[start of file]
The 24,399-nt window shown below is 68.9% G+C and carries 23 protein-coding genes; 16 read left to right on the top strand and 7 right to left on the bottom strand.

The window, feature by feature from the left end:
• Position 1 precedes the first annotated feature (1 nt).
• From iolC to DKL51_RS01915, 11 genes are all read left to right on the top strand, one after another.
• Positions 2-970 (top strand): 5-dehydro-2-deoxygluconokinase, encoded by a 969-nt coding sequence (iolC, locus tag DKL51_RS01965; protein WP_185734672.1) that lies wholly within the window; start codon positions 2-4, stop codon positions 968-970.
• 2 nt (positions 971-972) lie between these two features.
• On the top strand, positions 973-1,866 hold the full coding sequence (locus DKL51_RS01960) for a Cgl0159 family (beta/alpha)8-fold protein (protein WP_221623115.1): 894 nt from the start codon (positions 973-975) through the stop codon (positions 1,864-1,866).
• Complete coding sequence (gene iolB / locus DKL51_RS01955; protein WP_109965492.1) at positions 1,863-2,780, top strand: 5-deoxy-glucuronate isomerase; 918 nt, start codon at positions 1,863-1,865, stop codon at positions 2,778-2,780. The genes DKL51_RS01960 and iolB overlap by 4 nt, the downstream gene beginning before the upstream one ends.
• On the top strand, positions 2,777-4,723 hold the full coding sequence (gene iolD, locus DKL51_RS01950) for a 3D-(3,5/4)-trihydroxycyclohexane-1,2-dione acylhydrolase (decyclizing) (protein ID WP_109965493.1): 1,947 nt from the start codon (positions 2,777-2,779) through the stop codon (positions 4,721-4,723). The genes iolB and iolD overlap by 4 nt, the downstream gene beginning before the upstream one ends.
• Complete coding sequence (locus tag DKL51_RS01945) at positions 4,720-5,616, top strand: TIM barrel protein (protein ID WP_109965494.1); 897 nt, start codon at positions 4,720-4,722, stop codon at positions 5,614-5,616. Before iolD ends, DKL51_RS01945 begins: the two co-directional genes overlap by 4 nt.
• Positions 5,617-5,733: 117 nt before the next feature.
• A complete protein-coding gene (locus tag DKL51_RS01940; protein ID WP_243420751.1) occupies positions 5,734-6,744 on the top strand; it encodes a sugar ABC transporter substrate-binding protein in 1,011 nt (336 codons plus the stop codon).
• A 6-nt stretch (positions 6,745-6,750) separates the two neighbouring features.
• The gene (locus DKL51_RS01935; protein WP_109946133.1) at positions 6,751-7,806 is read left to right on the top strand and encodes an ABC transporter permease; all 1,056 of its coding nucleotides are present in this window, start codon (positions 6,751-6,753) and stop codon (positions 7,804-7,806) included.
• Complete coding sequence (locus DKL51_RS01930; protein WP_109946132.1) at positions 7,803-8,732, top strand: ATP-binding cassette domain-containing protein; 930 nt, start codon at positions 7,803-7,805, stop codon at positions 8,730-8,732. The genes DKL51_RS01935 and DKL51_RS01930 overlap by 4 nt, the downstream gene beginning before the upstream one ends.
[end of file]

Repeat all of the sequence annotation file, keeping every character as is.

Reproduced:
The 24,399-nt window shown below is 68.9% G+C and carries 23 protein-coding genes; 16 read left to right on the top strand and 7 right to left on the bottom strand.

The window, feature by feature from the left end:
• Position 1 precedes the first annotated feature (1 nt).
• From iolC to DKL51_RS01915, 11 genes are all read left to right on the top strand, one after another.
• Positions 2-970 (top strand): 5-dehydro-2-deoxygluconokinase, encoded by a 969-nt coding sequence (iolC, locus tag DKL51_RS01965; protein WP_185734672.1) that lies wholly within the window; start codon positions 2-4, stop codon positions 968-970.
• 2 nt (positions 971-972) lie between these two features.
• On the top strand, positions 973-1,866 hold the full coding sequence (locus DKL51_RS01960) for a Cgl0159 family (beta/alpha)8-fold protein (protein WP_221623115.1): 894 nt from the start codon (positions 973-975) through the stop codon (positions 1,864-1,866).
• Complete coding sequence (gene iolB / locus DKL51_RS01955; protein WP_109965492.1) at positions 1,863-2,780, top strand: 5-deoxy-glucuronate isomerase; 918 nt, start codon at positions 1,863-1,865, stop codon at positions 2,778-2,780. The genes DKL51_RS01960 and iolB overlap by 4 nt, the downstream gene beginning before the upstream one ends.
• On the top strand, positions 2,777-4,723 hold the full coding sequence (gene iolD, locus DKL51_RS01950) for a 3D-(3,5/4)-trihydroxycyclohexane-1,2-dione acylhydrolase (decyclizing) (protein ID WP_109965493.1): 1,947 nt from the start codon (positions 2,777-2,779) through the stop codon (positions 4,721-4,723). The genes iolB and iolD overlap by 4 nt, the downstream gene beginning before the upstream one ends.
• Complete coding sequence (locus tag DKL51_RS01945) at positions 4,720-5,616, top strand: TIM barrel protein (protein ID WP_109965494.1); 897 nt, start codon at positions 4,720-4,722, stop codon at positions 5,614-5,616. Before iolD ends, DKL51_RS01945 begins: the two co-directional genes overlap by 4 nt.
• Positions 5,617-5,733: 117 nt before the next feature.
• A complete protein-coding gene (locus tag DKL51_RS01940; protein ID WP_243420751.1) occupies positions 5,734-6,744 on the top strand; it encodes a sugar ABC transporter substrate-binding protein in 1,011 nt (336 codons plus the stop codon).
• A 6-nt stretch (positions 6,745-6,750) separates the two neighbouring features.
• The gene (locus DKL51_RS01935; protein WP_109946133.1) at positions 6,751-7,806 is read left to right on the top strand and encodes an ABC transporter permease; all 1,056 of its coding nucleotides are present in this window, start codon (positions 6,751-6,753) and stop codon (positions 7,804-7,806) included.
• Complete coding sequence (locus DKL51_RS01930; protein WP_109946132.1) at positions 7,803-8,732, top strand: ATP-binding cassette domain-containing protein; 930 nt, start codon at positions 7,803-7,805, stop codon at positions 8,730-8,732. The genes DKL51_RS01935 and DKL51_RS01930 overlap by 4 nt, the downstream gene beginning before the upstream one ends.